A hydraulic fracturing project in Kimberley, Wash., Received only the second exemption from the state’s gas export ban.
- Bennett Resources wants to develop hydraulic fracturing project near Fitzroy Crossing
- There are fears that larger fracking proposals may seek to export gas
- WA government says there will be benefits for state and region
Introduced last year, WA’s national gas policy change prevents gas mined ashore from being shipped to eastern states or overseas.
The only other exemption from the policy was given to the Kerry Stokes-backed Waitsia Project, with Prime Minister Mark McGowan defending the decision on the grounds that Waitsia was a ‘dumpster’ development that would create hundreds of jobs.
By the time the policy was changed, the Valhalla project developed by Bennett Resources had been submitted to WA’s Environmental Protection Authority (EPA), with plans for six wells on the Noonkanbah station near Fitzroy Crossing.
But a recent announcement from Texas-based Black Mountain, which owns Bennett Resources, revealed that it has now obtained an exemption from export restrictions.
This was the first application for a hydraulic fracturing project since the state government lifted the ban on the practice in 2018.
The latest EPA document, released Aug. 4, reveals that Bennett Resources now plans to construct up to 20 “exploration and assessment wells” at 10 sites.
Concerns about “very large hydraulic fracturing projects”
The exemption shocked the WA Conservation Council, with the group saying it went against what was promised at the end of the fracking moratorium.
“It was lifted after an investigation found that any gas fracking would likely only be on a small scale and only for the domestic market, and therefore have very limited environmental impact as the size of these developments would be very small.” , said Board Director Piers Verstegen.
“We raised our concerns about this at the time and said we believed this was not correct and that these fracking companies would try to build very large fracking projects to access the export market. .
“This seems to be exactly what is happening now.”
The WA government said the exemption was granted because the project would help build gas pipelines to connect the area to WA’s larger grid.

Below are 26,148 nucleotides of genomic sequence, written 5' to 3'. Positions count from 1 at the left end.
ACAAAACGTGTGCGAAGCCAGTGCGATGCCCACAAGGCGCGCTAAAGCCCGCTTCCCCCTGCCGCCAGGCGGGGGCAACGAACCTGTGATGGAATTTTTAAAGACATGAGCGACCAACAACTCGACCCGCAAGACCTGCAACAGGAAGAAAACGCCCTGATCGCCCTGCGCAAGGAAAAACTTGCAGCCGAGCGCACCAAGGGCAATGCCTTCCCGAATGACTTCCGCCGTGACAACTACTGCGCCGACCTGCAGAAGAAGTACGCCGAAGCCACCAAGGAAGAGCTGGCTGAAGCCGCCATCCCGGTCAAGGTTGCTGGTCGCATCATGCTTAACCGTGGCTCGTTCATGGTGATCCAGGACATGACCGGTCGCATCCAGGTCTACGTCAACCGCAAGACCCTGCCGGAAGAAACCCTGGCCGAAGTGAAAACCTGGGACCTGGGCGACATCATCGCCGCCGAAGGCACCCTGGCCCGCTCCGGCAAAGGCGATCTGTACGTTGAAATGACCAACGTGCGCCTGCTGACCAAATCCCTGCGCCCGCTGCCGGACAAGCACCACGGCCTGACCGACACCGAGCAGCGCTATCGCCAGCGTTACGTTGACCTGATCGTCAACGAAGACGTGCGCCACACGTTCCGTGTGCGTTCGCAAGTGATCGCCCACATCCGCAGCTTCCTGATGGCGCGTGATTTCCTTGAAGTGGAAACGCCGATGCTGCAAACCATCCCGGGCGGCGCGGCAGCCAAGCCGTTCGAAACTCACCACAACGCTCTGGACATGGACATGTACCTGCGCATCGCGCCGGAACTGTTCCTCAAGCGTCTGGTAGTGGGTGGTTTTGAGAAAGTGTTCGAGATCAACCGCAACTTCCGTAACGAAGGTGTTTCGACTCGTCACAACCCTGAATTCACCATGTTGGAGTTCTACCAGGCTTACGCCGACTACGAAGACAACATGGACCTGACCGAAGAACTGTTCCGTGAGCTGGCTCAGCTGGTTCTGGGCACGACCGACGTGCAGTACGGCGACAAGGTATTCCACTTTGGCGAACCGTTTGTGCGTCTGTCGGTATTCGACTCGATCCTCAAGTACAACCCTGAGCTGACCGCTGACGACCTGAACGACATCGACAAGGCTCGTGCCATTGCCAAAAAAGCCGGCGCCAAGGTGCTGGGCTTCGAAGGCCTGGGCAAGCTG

“This basic pipeline infrastructure will support further development of the Canning Basin and a new gas supply to the Western Australian market,” a government spokesperson said.
“The project has the potential to provide a range of benefits for the Kimberley and Western Australia, including regional jobs and business opportunities, royalties and domestic gas supply.”
He said the project was subject to Black Mountain’s acceptance of a domestic gas commitment agreement with the state.
Gas commitment required: Cook
State Development, Employment and Trade Minister Roger Cook confirmed that part of the reason the exemption was granted was that there was no existing pipeline to proximity to the project location.
“We said to [Bennett Resources/Black Mountain] … If they need to export some of their initial production from that in order to make the project a success, then we would be willing to consider that, ”he told ABC Goldfields.
“But we also said that it would be on the basis that they engage in long-term domestic gas deals, but also that they build pipeline infrastructure to make sure the rest of the Kimberley benefits from this. particular development. “
The government said the project would still need to get all relevant approvals, including environmental ones, before going ahead.
Sacrificial heritage area warning
The Conservation Council also expressed concerns about the potential environmental impact of the project.
“It’s in the Kimberley, which is an area of incredible biodiversity, cultural values and landscape values,” said Mr Verstegen.
“It’s a listed national heritage and just shouldn’t be sacrificed to an industrial fracking zone for the benefit of a gas export industry that doesn’t really benefit Western Australia.
When the project was submitted to the EPA last year, Ashely Zumwalt-Forbes, CEO of Black Mountain, said the proposal had the support of local traditional owners.
“Thomas Skinner, a member of the Yungngora Traditional Owners Group, had a great influence in lifting the initial moratorium and the people who actually live….
She previously told the ABC that lifting the moratorium would open up economic opportunities for the local population and would be welcomed by the community as long as companies acted responsibly.
“The last thing we need for the climate”
Mr Verstegen said it was the wrong decision on all fronts.
“It is almost unbelievable to think that at a time when the world is turning to renewable energy, and at a time when we are talking about new and stronger commitments that need to be made on climate change, that the government of l “State is even considering a new giant gas basin in the Canning Basin,” he said.
“It’s the last thing we need for the climate.
“Environmental groups will fight projects like this every step of the way to make sure they don’t come to fruition because we need to protect our climate and we need to protect our natural places like the Kimberley from this kind of development. “
The EPA approval process is not expected to be completed until early 2023.
Black Mountain has been approached for comment.